Perhaps even more concerning is that research has found that higher loneliness is associated with structural changes to the brain’s gray and white matter. While gray matter contains most of the neuronal cell bodies, white matter contains their axons, which are the pathways for communication between different parts of the brain. Research shows that higher levels of loneliness are linked to reductions in both gray and white matter structures in brain areas associated with social cognition (9,10).
The good news is that increased social contact has been shown to improve cognitive processing (11) and may even protect the brain from adversity (12). So can social connection build resilience? Increasing evidence seems to suggest that this is the case, but one thing’s certain – it won’t do any harm. So what can we do right here and now to help fill the social void?
In our fast-paced society, authentic intergenerational friendships are rare, made even more so in this time of physical distancing and virtual socializing. But perhaps one silver lining of the pandemic is that it can bring people of all ages and backgrounds together through shared experiences. While we may not all be in the same boat, we are all weathering the same storm, and now is the time to leverage members of the community to support and reconnect with each other to build lasting relationships. Having meaningful intergenerational conversations can result in an exchange of experiences that is truly unique.
The Wisdom Exchange Project is a social connection program that connects graduate students with older adults in Ontario and Quebec. Recognizing that intergenerational friendships can be an extremely rewarding source of meaning and a fertilizer for growth, but that it is often difficult to forge such relationships beyond one’s immediate family, the program aims to facilitate the initial connections and then let the magic happen. Once enrolled in the program, students and older adults will be paired based on their preferences, whether it be a common language or a hobby, to ensure that they start off well. The pairs will then determine their own pace and means of communication. We will also invite interested participants to attend information sessions to learn more about the research conducted by graduate students and faculty on fascinating research topics, such as the factors that promote healthy aging, and much more!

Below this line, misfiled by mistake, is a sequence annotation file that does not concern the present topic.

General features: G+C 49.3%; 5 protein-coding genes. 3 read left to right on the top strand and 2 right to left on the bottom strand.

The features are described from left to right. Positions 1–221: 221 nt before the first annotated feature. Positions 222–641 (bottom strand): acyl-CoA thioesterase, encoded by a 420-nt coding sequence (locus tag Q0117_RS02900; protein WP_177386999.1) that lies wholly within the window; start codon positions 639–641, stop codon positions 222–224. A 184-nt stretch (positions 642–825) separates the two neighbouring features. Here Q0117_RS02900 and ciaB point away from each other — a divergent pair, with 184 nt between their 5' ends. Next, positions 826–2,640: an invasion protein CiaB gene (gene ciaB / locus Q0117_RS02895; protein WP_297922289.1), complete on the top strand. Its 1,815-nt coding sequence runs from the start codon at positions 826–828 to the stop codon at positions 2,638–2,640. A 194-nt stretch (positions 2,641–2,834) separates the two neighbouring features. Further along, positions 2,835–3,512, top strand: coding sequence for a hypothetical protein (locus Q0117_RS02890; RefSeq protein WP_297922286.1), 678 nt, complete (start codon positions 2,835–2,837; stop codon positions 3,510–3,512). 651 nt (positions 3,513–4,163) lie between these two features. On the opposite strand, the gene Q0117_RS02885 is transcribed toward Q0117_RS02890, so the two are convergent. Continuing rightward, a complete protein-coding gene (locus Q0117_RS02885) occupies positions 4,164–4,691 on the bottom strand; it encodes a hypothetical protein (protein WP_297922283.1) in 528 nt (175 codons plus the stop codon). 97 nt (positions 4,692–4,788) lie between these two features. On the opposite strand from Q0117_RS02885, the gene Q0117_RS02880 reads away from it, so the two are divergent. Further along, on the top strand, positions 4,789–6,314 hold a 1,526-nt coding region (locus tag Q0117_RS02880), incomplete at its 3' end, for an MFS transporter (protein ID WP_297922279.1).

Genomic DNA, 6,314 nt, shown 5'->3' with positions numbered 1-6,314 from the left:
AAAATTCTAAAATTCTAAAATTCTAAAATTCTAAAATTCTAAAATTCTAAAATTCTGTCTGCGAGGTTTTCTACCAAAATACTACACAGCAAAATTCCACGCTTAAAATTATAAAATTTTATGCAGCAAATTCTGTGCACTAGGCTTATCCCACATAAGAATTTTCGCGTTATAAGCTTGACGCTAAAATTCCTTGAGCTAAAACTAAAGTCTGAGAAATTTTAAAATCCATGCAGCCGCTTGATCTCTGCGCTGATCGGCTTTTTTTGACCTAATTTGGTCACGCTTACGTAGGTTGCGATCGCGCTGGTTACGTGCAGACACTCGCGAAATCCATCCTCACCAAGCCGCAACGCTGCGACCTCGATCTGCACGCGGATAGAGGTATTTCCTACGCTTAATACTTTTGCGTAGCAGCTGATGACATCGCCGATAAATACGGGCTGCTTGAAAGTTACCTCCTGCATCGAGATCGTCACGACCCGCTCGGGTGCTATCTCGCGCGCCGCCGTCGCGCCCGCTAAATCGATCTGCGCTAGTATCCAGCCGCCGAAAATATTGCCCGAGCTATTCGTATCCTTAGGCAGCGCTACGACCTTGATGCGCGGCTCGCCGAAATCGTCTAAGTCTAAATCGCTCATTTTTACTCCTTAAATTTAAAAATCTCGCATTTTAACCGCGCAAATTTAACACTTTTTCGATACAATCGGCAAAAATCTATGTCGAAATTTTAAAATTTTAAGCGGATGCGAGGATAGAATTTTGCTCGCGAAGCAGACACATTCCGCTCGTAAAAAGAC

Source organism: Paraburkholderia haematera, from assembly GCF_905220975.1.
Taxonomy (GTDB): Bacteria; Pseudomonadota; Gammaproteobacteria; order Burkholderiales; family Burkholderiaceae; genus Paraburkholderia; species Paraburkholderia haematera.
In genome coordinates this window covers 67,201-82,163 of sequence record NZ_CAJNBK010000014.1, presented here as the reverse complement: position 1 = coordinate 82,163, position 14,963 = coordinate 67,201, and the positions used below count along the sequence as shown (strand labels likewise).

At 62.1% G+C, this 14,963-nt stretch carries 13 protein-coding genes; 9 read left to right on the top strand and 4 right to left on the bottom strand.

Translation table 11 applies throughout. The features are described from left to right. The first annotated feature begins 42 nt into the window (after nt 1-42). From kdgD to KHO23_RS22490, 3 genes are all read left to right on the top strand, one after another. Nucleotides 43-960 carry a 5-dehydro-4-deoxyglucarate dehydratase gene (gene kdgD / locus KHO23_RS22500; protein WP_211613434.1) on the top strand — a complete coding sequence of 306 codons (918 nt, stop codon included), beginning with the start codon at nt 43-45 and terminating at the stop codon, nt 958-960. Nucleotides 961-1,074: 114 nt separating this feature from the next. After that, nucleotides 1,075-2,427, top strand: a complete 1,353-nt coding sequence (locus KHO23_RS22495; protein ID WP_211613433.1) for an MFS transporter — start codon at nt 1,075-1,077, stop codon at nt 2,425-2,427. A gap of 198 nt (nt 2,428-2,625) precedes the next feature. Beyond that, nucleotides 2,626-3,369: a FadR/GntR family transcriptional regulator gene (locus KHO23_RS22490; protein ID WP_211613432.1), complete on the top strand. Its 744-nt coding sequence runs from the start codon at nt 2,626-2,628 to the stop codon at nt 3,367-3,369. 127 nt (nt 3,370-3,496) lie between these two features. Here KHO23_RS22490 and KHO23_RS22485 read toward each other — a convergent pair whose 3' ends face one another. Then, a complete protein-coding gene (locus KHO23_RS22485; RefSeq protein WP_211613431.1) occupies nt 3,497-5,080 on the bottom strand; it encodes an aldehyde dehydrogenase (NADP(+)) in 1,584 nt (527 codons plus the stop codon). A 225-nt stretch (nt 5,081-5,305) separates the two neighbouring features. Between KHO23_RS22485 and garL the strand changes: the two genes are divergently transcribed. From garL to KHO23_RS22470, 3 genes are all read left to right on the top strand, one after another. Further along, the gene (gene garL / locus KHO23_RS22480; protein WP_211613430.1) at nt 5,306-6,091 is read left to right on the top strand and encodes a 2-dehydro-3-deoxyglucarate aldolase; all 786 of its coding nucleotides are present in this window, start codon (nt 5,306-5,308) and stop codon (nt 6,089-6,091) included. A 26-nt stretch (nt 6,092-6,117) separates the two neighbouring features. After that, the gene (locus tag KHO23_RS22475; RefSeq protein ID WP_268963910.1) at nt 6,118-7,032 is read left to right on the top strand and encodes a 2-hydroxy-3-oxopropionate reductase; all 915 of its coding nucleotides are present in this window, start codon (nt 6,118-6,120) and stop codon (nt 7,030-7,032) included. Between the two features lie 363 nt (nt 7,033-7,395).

To learn more about how you can get involved with the Wisdom Exchange Project, please email us at firstname.lastname@example.org. If you are a trainee interested in participating in the program, please complete our volunteer questionnaire at https://www.surveymonkey.com/r/MSVV639. If you are an older adult, please complete our questionnaire at https://www.surveymonkey.com/r/WKRZGG7. We will contact you to get the social connection process rolling!
*The other 11 risk factors listed in this study are less education, hypertension, hearing impairment, smoking, obesity, depression, physical inactivity, diabetes, excessive alcohol consumption, traumatic brain injury, and air pollution.
Sivaniya Subramaniapillai completed her PhD in Experimental Psychology at McGill University in 2021. Her research aims to characterize brain-aging trajectories of women and men and understanding the lifestyle factors that contribute to healthy aging. Sivaniya is excited about fostering scientific dialogue between the research community and the public in a way that promotes greater inclusivity and public engagement. To sign up to her personal newsletter, please visit http://sivaniya.beehiiv.com/.